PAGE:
A total of 3×105 clones from the amplified library were screened on 6 duplicate filters under the following conditions: 50 ml of 5×SSC/10× Denhardts/100 μg/ml denatured calf thymus DNA/20% formamide/0.1% SDS/1.5×106 cpm of labelled 54 mer at 37° C. for 16 hours. The filters were subsequently washed in 2×SSC at 42° C. for 30 minutes, dried and exposed to X-ray film. After overnight exposure with an intensifying screen, 16 possible positives were picked and further analyzed by a second screening round. 10 rehybridizing phage were isolated and their DNA prepared. 8 of those 10 isolates looked identical, upon EcoR1 cutting releasing two fragments of 0.8 kb and 0.6 kb length, indicating a possible internal EcoR1 site. Upon blotting and hybridization with the screening probe, only the 0.6 kb fragment showed hybridization. The two fragments were subcloned separately into the EcoR1 site of the bluescript SK+ plasmid as described above and were completely sequenced. This analysis showed that both fragments align in one contiguous cDNA of about 1.4kb in length with a naturally occurring internal EcoR1 site, since both fragments upon translation showed the presence of reading frames coding for tryptic peptides that had actually been isolated from purified 40 Kd protein. The complete sequence of the 40 kDa subunit as deduced from the cDNA is shown in
Cloning of a cDNA Coding for the 35 kDa Subunit of Human CLMF
Cell culture, isolation of mRNA and establishment of a cDNA library were as described earlier for the cloning of the 40 kDa subunit.
Use of Mixed Primer PCR to Generate a DNA Probe Specific for the 35 kDa Subunit cDNA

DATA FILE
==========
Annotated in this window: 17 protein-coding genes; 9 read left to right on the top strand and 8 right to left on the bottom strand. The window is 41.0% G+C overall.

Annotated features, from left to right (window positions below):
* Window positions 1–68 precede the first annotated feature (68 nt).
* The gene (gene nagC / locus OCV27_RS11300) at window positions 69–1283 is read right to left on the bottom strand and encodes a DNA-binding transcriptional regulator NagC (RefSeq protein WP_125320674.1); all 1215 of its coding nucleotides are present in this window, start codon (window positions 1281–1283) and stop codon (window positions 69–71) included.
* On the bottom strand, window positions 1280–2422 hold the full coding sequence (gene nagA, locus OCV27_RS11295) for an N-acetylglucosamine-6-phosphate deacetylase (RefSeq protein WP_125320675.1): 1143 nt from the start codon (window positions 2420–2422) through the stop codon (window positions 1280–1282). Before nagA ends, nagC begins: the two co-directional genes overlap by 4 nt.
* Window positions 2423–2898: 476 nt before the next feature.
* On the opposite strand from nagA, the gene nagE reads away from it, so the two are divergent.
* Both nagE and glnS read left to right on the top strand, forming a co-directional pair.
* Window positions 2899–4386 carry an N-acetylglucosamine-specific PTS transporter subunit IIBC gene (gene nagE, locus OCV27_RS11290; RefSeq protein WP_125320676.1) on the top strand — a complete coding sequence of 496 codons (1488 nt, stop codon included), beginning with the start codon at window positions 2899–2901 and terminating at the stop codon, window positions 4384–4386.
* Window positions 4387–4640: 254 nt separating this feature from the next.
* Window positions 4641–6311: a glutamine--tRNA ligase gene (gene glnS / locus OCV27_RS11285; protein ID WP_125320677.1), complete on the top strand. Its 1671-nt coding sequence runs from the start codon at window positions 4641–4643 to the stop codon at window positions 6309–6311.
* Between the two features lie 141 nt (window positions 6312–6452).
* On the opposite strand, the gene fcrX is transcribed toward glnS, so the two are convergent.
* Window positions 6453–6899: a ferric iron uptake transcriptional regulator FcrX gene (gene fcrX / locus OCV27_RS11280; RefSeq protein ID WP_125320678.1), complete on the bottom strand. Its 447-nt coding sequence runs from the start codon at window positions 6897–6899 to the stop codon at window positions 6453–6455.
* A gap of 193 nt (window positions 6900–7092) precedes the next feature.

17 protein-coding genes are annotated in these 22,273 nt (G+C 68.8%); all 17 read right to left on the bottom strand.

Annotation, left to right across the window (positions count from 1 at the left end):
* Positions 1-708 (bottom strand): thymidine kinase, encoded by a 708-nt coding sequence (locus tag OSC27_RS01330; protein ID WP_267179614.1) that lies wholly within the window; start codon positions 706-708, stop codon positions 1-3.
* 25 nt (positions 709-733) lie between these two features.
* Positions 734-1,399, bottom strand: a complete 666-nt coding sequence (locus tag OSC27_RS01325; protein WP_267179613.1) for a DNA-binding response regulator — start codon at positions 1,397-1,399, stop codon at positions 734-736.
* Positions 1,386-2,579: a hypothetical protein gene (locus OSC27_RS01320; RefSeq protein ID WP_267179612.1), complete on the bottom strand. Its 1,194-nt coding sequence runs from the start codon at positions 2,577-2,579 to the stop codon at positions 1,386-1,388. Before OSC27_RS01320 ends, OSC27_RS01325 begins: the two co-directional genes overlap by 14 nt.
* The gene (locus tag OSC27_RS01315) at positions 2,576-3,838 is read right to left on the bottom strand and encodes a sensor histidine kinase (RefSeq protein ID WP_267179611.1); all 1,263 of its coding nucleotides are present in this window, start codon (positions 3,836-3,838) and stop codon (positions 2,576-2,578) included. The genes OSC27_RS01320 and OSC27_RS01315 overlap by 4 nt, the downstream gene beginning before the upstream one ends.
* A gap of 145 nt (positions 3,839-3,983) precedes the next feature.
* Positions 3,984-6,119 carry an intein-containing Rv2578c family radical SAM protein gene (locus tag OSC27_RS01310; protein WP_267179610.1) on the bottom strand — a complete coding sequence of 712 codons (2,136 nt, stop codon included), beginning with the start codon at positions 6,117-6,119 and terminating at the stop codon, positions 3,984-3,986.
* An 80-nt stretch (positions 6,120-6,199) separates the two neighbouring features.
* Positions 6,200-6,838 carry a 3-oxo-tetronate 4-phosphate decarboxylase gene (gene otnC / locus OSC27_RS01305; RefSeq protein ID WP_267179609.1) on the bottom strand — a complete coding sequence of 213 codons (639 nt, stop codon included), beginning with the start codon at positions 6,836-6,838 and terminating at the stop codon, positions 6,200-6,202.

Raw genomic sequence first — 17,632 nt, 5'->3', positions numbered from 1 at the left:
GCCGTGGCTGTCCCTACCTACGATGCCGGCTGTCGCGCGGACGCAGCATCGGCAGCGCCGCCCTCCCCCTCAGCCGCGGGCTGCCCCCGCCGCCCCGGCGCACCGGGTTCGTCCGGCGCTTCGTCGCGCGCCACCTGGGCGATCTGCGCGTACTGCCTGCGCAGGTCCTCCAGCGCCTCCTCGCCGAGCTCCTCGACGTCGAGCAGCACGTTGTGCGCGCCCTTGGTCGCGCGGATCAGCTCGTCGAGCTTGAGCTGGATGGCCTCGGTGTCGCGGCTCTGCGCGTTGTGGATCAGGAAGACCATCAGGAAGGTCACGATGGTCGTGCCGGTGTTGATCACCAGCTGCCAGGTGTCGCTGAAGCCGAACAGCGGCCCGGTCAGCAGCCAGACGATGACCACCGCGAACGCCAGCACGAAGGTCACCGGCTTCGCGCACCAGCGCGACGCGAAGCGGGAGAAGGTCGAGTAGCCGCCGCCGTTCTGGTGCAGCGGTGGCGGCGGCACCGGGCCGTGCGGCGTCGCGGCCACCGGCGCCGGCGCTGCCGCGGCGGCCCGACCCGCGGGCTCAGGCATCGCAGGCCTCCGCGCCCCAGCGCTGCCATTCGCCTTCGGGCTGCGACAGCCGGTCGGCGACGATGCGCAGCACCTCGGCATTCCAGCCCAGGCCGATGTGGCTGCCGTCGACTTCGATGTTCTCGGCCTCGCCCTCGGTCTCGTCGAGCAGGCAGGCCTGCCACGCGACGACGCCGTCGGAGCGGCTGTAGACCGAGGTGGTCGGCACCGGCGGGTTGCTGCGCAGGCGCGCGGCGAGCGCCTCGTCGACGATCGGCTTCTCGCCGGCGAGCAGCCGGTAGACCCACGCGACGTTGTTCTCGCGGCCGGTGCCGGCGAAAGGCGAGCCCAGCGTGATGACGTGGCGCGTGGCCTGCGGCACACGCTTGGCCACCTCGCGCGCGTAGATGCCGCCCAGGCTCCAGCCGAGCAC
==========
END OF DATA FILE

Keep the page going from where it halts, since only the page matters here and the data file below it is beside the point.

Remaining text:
The partial N-terminal sequence of the purified 35 kDa subunit is ?NLPVATPDPGMFP?LHHSQNLLRAV . . . (SEQ ID NO:23). Two primers for use in mixed primer PCR were generated by standard procedures. The forward primer was designed as the coding strand corresponding to the amino acids DPGMF (SEQ ID NO:39)in the above sequence, containing all possible codons for that sequence and having an extension at its 5′ end including an EcoR1 site and three additional bases adding stability. The sequence of this forward primer was thus 5′ CTC GAA TTC GAT/C CCN GGN ATG TT-3′(SEQ ID NO:30), i.e. a 23 mer with 32 different sequences. The reverse primer was designed in the same manner, to represent the antisense strand corresponding to the amino acids NLLRA (SEQ ID NO:42) in the partial N-terminal sequence. The reverse primer had the sequence 5′ CTC GAA TTC NGC NCG/T NAA/G NAA/G A/GTT (SEQ ID NO:31), i.e a 24mer with 4096 different sequences. In both primer sequences, N stands for all 4 bases. The two primers thus defined an amplicon 69 bases long. After cutting with EcoR1 for generating cohesive ends for subcloning, the amplicon size drops to 61 bases. About 3 μg of human genomic DNA were amplified with forward and reverse primers in 50 μl of 10 mM Tris-HCl pH 8.3/50 mM KCl/1.5 mM MgCl2/0.01% gelatine/200 μM each of the four nucleotides/2.5 units of Taq polymerase/64 pmoles of forward and 2048 pmoles of reverse primer (to compensate for the greatly differing complexities of the two primers). The PCR cycling parameters were as follows: initial denaturation was at 95° C. for 7 minutes. Low stringency annealing was performed by cooling to 37° C. over 2 minutes, incubating at 37° C. for 2 minutes, heating to 72° C. over 2.5 minutes, extending at 72° C. for 1.5 minutes, heating to 95° C. over 1 minute and denaturing at 95° C. for 1 minute; this low stringency annealing cycle was repeated once. Afterwards, 40 standard cycles, were run as follows: 95° C. for 1 minute, 55° C. for 2 minutes and 72° C. for 3 minutes. A final extension was performed at 72° C. for 10 minutes. About 20% of the samples were run on a 6% polyacrylamide gel and an amplicon of the expected size was detected after staining the gel with ethidium bromide. The remainder of the sample was extracted with phenol, concentrated by precipitation with ethanol and redissolved in 17 μl of water. The sample was digested with 20 units of EcoR1 enzyme in 20 μl for 60 minutes at 37° C. The sample was subsequently fractionated on an 8% polyacrylamide gel and the 61 basepair amplicon was cut out of the gel and eluted by standard procedures. The DNA amplicon was subcloned into the EcoR1 site of the Bluescript plasmid SK+ by standard procedures. Colonies obtained from the transformation of the strain DH5 alpha were analyzed for the presence of the 61 basepair insert. Two candidates were sequenced to determine the sequence of the subcloned amplicon. One of the two clones contained the correct sequence, since translation of that sequence resulted in the amino acid sequence expected from the purified protein. Based on this information, two synthetic oligonucelotides were designed, with the following sequences: